Autumn is pumpkin time. But are dogs also allowed to eat pumpkin? Yes, they are! We tell you what to look out for and how you can enjoy the pumpkin season with your dog safely and, above all, rich in vitamins.
- Is pumpkin healthy for the dog?
- Which pumpkins are suitable for dogs?
- Is pumpkin poisonous for dogs?
- Symptoms of pumpkin poisoning in dogs
- In case of doubt: Taste test
- Conclusion: Pumpkin power from the supermarket and organic market
Is pumpkin healthy for dogs?
Yes, pumpkin is also very healthy for your dog. Hokkaido, butternut & co. are true vitamin bombs from which your dog also benefits. The winter vegetable is rich in fibre, contains essential vitamins such as vitamin A, C and E as well as the minerals magnesium, potassium, iron and zinc. Its effect on our dogs' health is just as varied.
- Stimulate digestion and metabolism
- Help against constipation
- Support the immune system
- Flush toxins from the body
- Protect against infections of the bladder tract
- Help male dogs with prostate diseases
- Improve insulin regulation
- Help with weight loss
The same applies to pumpkin seeds and pumpkin seed oil, whose anti-inflammatory effect and support for prostate and urinary tract diseases as well as worming have even been confirmed in scientific animal studies.
Which pumpkins are suitable for dogs?
Edible pumpkins such as Hokkaido, butternut, bishop's cap, nutmeg or spaghetti squash are not only a treat for us, but also for dogs and taste good to our four-legged friends pureed, roasted, steamed or baked.
Important: Only buy pumpkins in supermarkets or organic markets. The pumpkins available in the shops do not have any dangerous bitter substances (cucurbitacins) and are therefore harmless for dogs. In the professional cultivation of pumpkin plants, which incidentally also include courgettes and cucumbers, the bitter substances are bred away.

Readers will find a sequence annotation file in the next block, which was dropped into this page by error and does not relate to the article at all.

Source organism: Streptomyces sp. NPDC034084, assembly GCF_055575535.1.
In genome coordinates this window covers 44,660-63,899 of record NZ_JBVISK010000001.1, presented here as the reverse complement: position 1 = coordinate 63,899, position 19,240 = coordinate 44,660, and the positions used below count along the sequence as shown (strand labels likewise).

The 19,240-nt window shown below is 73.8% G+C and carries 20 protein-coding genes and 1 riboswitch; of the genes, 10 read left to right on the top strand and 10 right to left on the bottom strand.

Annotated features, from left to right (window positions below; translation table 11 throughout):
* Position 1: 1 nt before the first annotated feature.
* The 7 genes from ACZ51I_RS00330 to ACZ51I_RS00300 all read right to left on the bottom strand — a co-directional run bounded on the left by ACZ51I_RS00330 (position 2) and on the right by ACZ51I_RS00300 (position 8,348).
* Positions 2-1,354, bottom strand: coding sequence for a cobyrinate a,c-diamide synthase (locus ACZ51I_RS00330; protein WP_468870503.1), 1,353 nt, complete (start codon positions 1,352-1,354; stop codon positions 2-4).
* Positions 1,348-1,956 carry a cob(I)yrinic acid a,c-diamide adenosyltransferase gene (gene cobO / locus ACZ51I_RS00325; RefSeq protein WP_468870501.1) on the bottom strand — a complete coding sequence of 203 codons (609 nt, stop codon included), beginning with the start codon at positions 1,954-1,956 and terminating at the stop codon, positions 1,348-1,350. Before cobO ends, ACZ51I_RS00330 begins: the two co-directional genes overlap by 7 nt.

Is pumpkin poisonous for dogs?
Dogs are not allowed to eat all pumpkins. Be careful with pumpkins that you have grown yourself in the garden or that have grown wild in the field. They can contain dangerous bitter substances that are toxic to humans and animals.
You should therefore never feed wild-grown or home-grown pumpkins to your dog! The cucurbitacins can lead to severe and life-threatening poisoning.
By the way: Even cooking cannot kill the bitter substances.
Caution with ornamental pumpkins
Absolutely taboo for your dog are ornamental pumpkins, which are very popular as autumn decorations. They are unsuitable for consumption and highly toxic for dogs. Dogs are not allowed to eat such pumpkins.
If you do not want to do without the decoration, be sure to place the decorative pumpkins out of reach of your four-legged friend. Otherwise, some playful puppies or curious dogs might get the idea of trying the colourful decorative vegetables. If you notice that your dog has eaten an ornamental pumpkin, please take them to the vet immediately!
Symptoms of pumpkin poisoning in dogs
Ingestion of the toxic bitter substances still contained in wild and ornamental pumpkins manifests itself in dogs - just as it does in humans - primarily in gastrointestinal symptoms. These include:
- Excessive salivation
Other signs of pumpkin poisoning may include excessive trembling or convulsions. Anaphylactic shock or even death of the four-legged friend can also be the result.
If your dog shows any of the above symptoms after eating a pumpkin, take him to the vet as soon as possible or inform the animal rescue service.
As first medical care at home, you can give your dog charcoal tablets. The activated charcoal, which you should ideally have on hand in your first aid kit, prevents the toxins from entering the bloodstream.
In case of doubt: Taste test
To make sure that the pumpkin is suitable for your dog and does not contain any poisonous bitter substances, you should try a small piece beforehand. The same applies to courgettes and cucumbers, which also belong to the pumpkin family.
Unlike dogs, we humans have about 9,000 taste receptors and can therefore perceive bitter substances more quickly. Dogs also taste bitter, but unfortunately often too late. Dogs are gourmands and before their taste buds sound the alarm, most dogs have already swallowed the bitter pumpkin.
Conclusion: Pumpkin power from supermarkets and organic markets
The good news is that you generally don't need to worry about dangerous bitter substances in edible pumpkins from the shops. To be really sure - as described - a quick taste test is a good idea.
Professionally grown pumpkin varieties such as Hokkaido, Butternut & Co. are extremely tasty and support the health of your four-legged friend in many ways. Pumpkin is also very suitable for overweight dogs or dogs with allergies or food intolerances and is a healthy addition to the food bowl.
Check out our training treats with added Pumpkin:
Chicken Bonnie Bites with Pumpkin, Sweet Potato & Carrot